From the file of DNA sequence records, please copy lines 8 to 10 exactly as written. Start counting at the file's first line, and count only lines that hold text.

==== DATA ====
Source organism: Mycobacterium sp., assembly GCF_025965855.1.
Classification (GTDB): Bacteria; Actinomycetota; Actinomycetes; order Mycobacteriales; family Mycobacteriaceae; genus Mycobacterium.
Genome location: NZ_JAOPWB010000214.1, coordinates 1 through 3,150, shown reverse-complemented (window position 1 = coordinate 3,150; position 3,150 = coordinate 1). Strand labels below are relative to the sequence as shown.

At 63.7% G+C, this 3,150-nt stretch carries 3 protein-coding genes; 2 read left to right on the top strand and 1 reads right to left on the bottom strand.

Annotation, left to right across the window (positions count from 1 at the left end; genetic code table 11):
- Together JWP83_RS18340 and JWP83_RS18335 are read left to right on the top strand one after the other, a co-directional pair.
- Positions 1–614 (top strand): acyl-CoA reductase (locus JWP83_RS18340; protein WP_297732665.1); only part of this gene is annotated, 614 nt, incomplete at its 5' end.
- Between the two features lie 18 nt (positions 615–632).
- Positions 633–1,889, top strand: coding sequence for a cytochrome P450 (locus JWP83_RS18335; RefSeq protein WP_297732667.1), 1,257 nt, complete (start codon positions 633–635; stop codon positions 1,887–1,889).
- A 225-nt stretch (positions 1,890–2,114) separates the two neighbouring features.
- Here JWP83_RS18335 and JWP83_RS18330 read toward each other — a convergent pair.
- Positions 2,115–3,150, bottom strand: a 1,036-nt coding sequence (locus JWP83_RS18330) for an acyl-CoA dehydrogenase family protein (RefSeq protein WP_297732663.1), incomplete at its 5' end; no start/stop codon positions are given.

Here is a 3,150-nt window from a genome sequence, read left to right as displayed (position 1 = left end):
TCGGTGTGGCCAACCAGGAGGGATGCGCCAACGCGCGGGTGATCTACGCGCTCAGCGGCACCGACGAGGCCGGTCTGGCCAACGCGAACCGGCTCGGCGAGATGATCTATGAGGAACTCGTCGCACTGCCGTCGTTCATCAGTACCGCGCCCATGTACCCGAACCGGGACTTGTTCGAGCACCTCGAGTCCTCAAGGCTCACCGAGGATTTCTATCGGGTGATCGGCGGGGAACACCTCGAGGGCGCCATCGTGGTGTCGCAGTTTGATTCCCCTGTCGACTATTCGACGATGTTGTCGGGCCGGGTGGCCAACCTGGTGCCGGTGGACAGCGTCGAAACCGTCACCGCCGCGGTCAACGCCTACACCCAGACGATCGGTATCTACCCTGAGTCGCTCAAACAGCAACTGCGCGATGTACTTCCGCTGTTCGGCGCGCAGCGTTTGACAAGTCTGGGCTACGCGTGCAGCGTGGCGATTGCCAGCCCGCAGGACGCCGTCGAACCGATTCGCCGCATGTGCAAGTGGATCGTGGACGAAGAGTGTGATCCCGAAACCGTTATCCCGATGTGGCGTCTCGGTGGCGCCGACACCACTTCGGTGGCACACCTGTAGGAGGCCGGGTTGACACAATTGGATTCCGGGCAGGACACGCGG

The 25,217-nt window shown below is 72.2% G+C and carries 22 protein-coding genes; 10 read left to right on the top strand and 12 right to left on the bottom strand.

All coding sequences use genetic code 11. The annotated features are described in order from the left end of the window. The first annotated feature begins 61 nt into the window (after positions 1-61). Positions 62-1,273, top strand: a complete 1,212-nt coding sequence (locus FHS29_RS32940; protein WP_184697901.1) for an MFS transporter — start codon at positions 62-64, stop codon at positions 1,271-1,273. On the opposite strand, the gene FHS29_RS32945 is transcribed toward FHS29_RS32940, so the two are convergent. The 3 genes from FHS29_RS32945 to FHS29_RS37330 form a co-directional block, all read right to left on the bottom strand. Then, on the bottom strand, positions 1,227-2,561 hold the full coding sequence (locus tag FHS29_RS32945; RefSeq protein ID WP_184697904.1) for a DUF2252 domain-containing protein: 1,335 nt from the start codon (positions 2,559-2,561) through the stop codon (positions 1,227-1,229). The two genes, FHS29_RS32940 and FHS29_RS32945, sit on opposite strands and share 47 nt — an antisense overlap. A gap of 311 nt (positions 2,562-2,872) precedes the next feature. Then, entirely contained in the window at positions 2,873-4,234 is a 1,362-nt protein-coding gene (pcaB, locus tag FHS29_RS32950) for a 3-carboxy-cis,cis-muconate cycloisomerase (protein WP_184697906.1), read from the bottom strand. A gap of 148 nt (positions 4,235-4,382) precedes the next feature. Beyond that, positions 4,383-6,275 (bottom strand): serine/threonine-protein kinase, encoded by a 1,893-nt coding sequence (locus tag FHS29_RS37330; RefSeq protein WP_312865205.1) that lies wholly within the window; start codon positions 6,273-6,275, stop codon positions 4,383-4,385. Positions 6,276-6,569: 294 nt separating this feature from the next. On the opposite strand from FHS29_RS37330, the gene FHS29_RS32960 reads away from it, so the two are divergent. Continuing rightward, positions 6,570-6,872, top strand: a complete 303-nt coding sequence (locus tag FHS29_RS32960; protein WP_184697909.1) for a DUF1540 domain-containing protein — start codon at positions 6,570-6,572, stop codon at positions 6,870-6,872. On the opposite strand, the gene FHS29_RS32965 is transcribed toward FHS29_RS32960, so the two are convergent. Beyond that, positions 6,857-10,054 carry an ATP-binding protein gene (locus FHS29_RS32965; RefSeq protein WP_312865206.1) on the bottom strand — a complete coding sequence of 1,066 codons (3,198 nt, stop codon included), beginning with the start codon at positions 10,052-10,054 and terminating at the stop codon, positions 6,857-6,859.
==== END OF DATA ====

- Between the two features lie 18 nt (positions 615–632).
- Positions 633–1,889, top strand: coding sequence for a cytochrome P450 (locus JWP83_RS18335; RefSeq protein WP_297732667.1), 1,257 nt, complete (start codon positions 633–635; stop codon positions 1,887–1,889).
- A 225-nt stretch (positions 1,890–2,114) separates the two neighbouring features.